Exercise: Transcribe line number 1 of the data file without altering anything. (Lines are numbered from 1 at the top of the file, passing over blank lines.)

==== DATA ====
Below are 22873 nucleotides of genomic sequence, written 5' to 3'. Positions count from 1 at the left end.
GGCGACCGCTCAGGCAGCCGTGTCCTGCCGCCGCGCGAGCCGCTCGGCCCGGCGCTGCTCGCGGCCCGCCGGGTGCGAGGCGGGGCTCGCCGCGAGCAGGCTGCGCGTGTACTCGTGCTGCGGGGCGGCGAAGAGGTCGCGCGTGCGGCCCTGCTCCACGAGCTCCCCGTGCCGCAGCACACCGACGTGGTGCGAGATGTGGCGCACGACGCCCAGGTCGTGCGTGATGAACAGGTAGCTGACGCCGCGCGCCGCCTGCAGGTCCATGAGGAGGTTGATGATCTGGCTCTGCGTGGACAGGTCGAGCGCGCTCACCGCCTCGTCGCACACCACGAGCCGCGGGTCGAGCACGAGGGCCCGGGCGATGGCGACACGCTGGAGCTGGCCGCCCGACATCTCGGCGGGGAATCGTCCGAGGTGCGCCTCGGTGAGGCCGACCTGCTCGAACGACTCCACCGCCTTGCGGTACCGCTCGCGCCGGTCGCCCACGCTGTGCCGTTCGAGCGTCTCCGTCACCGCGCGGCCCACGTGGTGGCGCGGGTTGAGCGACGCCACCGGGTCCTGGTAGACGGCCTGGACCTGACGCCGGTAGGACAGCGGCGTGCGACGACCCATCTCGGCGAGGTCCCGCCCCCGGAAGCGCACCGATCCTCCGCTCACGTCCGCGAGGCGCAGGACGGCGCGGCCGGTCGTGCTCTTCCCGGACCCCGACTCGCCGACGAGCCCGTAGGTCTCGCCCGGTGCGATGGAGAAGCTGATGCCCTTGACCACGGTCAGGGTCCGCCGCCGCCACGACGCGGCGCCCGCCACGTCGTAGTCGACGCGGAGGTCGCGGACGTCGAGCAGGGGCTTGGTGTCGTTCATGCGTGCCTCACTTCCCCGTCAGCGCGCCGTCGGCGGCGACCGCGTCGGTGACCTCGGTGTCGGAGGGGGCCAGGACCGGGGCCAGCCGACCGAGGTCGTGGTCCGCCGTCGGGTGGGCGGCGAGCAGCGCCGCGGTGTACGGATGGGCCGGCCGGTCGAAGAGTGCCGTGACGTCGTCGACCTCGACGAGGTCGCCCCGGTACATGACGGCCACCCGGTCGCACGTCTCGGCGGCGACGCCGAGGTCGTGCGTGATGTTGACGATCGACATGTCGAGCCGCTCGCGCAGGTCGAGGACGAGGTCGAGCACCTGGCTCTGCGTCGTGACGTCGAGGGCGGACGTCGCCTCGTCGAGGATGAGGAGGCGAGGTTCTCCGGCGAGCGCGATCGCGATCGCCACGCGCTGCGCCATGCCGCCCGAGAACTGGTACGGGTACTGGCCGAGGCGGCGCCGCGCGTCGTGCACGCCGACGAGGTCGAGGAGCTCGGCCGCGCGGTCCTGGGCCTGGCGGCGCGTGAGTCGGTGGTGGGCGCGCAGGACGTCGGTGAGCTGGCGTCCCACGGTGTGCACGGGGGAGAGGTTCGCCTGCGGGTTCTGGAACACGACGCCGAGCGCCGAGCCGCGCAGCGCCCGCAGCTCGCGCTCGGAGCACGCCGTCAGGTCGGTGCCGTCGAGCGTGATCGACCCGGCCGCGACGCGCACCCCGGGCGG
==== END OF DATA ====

Below are 22873 nucleotides of genomic sequence, written 5' to 3'. Positions count from 1 at the left end.